The shah of Iran yesterday celebrated the 25th anniversary of his return to power in a CIA-backed coup amid signs of growing dissatisfaction with his leadership and the present economic state of the country.
Goose-stepping Iranian soldiers paraded in Tehran, and the government organized pro-shah rallies in most major cities to mark the anniversary of the return of Shah Mohammed Reza Pavlevi from a brief exile abroad in 1953 after the late Prime Minister Mohammed Mossadegh tried to strip him of power.
The parades in Tehran draw crowds of mildly curious onlookers, but public enthusiasm for the display was visibly lacking. There was virtually no applause and the generally listless spectators did not join in the troops' shouts of Javid shah (Long live the shah). No incidents of opposition violence were reported.
The celebration comes at a time when the shah is facing his most serious challenge since that time in August 1953 when he was forced to flee to Rome and considered, according to the memories of his former wife, buying a farm and settling in America.
The shah's despair proved premature. In his fourth day of exile, turbulent pro-shah demonstrations in Tehran toppled Mossadegh nd paved the way for the shah's triumphant return to his throne. According to widely published accounts, the demonstrations were organized and financed by the U.S. Central Intelligence Agency in a plan carried out on the spot by one of its best agents, Kermit (Kim) Roosevelt, a cousin of the late President Franklin Roosevelt.
The CIA believed at the time that a Communist take-over of Iran by the pro-Moscow Tudeh Party was imminent, and the agency's then-director, Allen Dulles, was determined to prevent such a development at all costs, former CIA officials have been quoted as saying. Although Mossadegh's National Front government was not itself Communist, it was seen as amenable to subversion and eventual overthrow by the Tudeh Communists.
Today the shah makes the same charges, though he does not mention the CIA role in his return to power.
"It was later discovered that the Tudeh Party had planned to overthrow the fimsy (Mossadegh) government within two weeks," he said at a news conference coinciding with the celebrations.
"Today the plot is the same, and I have a great deal of information which shows that the riders receive orders from the Communists" the Shah said. "The plot is quite clear - to turn Iran into an 'Iranestan.'"
He was referring to recurring antigovernment violence in Iran this year, and to fears that the Soviet Union to the north aims to turn his country into a satellite or client state.
This kind of appeal to Iranians' deep-seated resentment of foreign domination is basically a propaganda ploy commonly used by all sides in the present conflict. Diplomats say members of the outlawed Tudeh Party and radical terrorist groups have an interest in fueling the violence, but there is no evidence they are instigating it or are immediately involved in it.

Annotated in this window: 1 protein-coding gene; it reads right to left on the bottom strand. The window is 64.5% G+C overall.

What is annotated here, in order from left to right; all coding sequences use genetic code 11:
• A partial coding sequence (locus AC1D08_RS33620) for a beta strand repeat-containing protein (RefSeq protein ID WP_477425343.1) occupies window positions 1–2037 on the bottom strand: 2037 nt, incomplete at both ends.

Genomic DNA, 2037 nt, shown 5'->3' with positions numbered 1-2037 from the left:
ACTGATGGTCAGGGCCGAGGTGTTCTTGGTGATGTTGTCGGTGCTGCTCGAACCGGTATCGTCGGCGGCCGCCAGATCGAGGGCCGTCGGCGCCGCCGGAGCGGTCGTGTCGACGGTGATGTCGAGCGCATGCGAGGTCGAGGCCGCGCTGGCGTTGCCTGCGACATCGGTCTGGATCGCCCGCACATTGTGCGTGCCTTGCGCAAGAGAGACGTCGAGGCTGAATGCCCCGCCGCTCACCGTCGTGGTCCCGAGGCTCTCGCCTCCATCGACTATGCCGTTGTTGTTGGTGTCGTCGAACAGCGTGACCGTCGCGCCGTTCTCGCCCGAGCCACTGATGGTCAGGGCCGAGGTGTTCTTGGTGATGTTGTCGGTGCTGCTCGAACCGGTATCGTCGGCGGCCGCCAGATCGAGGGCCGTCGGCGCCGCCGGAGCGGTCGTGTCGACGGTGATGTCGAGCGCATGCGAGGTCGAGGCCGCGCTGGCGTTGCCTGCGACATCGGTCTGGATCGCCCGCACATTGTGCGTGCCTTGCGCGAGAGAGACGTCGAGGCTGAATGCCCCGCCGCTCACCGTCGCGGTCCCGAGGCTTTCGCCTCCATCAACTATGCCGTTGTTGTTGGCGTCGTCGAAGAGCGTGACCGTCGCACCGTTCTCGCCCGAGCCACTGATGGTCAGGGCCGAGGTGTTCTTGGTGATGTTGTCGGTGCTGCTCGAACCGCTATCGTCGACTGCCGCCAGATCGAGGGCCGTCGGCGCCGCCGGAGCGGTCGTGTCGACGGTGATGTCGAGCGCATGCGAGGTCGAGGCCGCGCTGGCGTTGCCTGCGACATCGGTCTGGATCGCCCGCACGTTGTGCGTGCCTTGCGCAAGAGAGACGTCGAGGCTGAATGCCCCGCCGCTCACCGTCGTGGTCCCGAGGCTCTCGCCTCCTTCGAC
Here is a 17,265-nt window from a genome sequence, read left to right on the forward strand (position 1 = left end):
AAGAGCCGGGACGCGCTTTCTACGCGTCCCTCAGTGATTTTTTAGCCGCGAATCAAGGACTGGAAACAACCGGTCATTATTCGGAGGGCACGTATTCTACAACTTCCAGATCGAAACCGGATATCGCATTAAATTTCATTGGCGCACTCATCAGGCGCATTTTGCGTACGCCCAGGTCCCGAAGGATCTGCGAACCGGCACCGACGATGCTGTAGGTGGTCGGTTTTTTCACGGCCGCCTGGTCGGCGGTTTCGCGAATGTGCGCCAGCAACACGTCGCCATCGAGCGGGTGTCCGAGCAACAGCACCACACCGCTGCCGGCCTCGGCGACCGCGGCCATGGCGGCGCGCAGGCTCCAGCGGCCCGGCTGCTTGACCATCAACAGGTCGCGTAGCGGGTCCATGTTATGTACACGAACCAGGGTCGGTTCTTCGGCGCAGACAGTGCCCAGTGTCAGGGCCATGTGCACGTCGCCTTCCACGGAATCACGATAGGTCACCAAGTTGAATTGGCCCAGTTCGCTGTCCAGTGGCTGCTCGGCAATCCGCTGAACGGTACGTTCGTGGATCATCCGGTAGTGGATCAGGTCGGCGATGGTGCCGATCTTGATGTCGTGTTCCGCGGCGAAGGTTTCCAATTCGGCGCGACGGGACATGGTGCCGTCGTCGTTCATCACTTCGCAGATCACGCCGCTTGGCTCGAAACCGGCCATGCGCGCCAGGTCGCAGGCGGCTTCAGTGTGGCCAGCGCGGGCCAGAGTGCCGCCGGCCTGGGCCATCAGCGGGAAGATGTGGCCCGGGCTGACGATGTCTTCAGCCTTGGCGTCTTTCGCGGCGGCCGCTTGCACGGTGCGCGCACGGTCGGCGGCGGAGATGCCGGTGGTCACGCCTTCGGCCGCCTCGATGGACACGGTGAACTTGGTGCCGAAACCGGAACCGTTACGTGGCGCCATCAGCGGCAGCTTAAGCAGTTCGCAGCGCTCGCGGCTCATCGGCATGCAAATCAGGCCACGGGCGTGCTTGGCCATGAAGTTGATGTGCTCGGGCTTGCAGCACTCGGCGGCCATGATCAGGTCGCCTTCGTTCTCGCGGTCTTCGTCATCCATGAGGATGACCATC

Instead, there are fundamental economic reasons for the current unrest, which is being channeled by some reactionary elements of Iran's powerful Moslem clergy into growing anti-Western and antiminority sentiments. There is also increasing opposition to the shah's government by political liberals, but basically, economists say, the recent waves of widespread rioting across Iran are the work of little people lashing out against inflation, unemployment, unequal distribution of wealth and corruption in high places.
"A year ago you wouldn't have found all these people to go rioting," a veteran economic analyst said. "They would have been working in the construction boom."
Today the construction sector is down sharply and the average daily wage for its unskilled laborers has declined from more than $10 to about $7.In a country with 55 percent adult illiteracy, construction is a key employment sector for unskilled people who cannot be absorbed in industry.
Many other Iranians are also affected by the economic slowdown following the post-1973 oil boom years.
"I can't find any work," said a young technical school graduate who was driving a gypsy taxi to earn some money. "In Iran, there are only job for foreigners, not for us Iranians, he said resentfully.
"Iran has become a colony of America," a companion added.
"They are exaggerating. But their comments exemplified what appears to be an upsurge of popular feeling against the estimated 40,000 Americans in Iran. U.S.-sponsored clubs and academic institutions in Tehran and provincial cities have come under attack inthe latest disturbances, which have left at least 15 people dead in the last 10 days and led to the imposition of martial law in Isfahan.
Many disgruntled Iranians also blame corrupt Western influence for the hedonistic lifestyle of the country's elite. Stories of extravagant parties featuring imported strippers and thousands of dollars worth of food and alcohol, much of which goes to waste, invariably filter down through servants to the poorer classes, adding to their resentment - and often their own desire for a piece of the wealth.
Whipped up by some fanatical brayer leaders, a few new extremist groups have started issuing handbills denouncing Iranian Jews and adherents of the elclectic Baha'i faith in connection with various complaints.
"In the long term, the economic frustrations will feed this kind of thing," a diplomat said. "And it looks like things are going to get worse before they get better."
Concerned about his succession, the shah, 58, is determined to "liberalize" his country politically despite the recent riots. He wants to accommodate growing political aspirations without threatening the ultimate power of the monarchy. The shah is still firmly in control after 37 years on the Peacock Throne, but to make his plans work, many observers believe, he will eventually have to give up some of his authority, or risk having it taken from him.